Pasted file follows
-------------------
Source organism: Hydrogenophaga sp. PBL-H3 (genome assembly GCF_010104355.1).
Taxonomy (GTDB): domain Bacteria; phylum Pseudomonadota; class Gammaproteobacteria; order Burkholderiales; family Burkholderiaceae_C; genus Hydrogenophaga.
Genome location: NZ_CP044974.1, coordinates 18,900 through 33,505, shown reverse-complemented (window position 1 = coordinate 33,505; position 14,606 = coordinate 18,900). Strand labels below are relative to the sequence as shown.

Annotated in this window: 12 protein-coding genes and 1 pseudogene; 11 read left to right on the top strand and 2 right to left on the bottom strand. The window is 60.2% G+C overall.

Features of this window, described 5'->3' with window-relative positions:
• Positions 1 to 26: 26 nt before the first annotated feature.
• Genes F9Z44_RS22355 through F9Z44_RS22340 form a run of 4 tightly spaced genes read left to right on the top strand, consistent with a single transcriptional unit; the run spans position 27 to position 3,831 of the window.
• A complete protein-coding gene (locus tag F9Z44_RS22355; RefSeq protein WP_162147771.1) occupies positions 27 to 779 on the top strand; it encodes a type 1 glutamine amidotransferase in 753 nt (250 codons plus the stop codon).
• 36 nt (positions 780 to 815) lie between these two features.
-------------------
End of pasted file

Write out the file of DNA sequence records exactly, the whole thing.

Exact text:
Source organism: Hydrogenophaga sp. PBL-H3 (genome assembly GCF_010104355.1).
Taxonomy (GTDB): domain Bacteria; phylum Pseudomonadota; class Gammaproteobacteria; order Burkholderiales; family Burkholderiaceae_C; genus Hydrogenophaga.
Genome location: NZ_CP044974.1, coordinates 18,900 through 33,505, shown reverse-complemented (window position 1 = coordinate 33,505; position 14,606 = coordinate 18,900). Strand labels below are relative to the sequence as shown.

Annotated in this window: 12 protein-coding genes and 1 pseudogene; 11 read left to right on the top strand and 2 right to left on the bottom strand. The window is 60.2% G+C overall.

Features of this window, described 5'->3' with window-relative positions:
• Positions 1 to 26: 26 nt before the first annotated feature.
• Genes F9Z44_RS22355 through F9Z44_RS22340 form a run of 4 tightly spaced genes read left to right on the top strand, consistent with a single transcriptional unit; the run spans position 27 to position 3,831 of the window.
• A complete protein-coding gene (locus tag F9Z44_RS22355; RefSeq protein WP_162147771.1) occupies positions 27 to 779 on the top strand; it encodes a type 1 glutamine amidotransferase in 753 nt (250 codons plus the stop codon).
• 36 nt (positions 780 to 815) lie between these two features.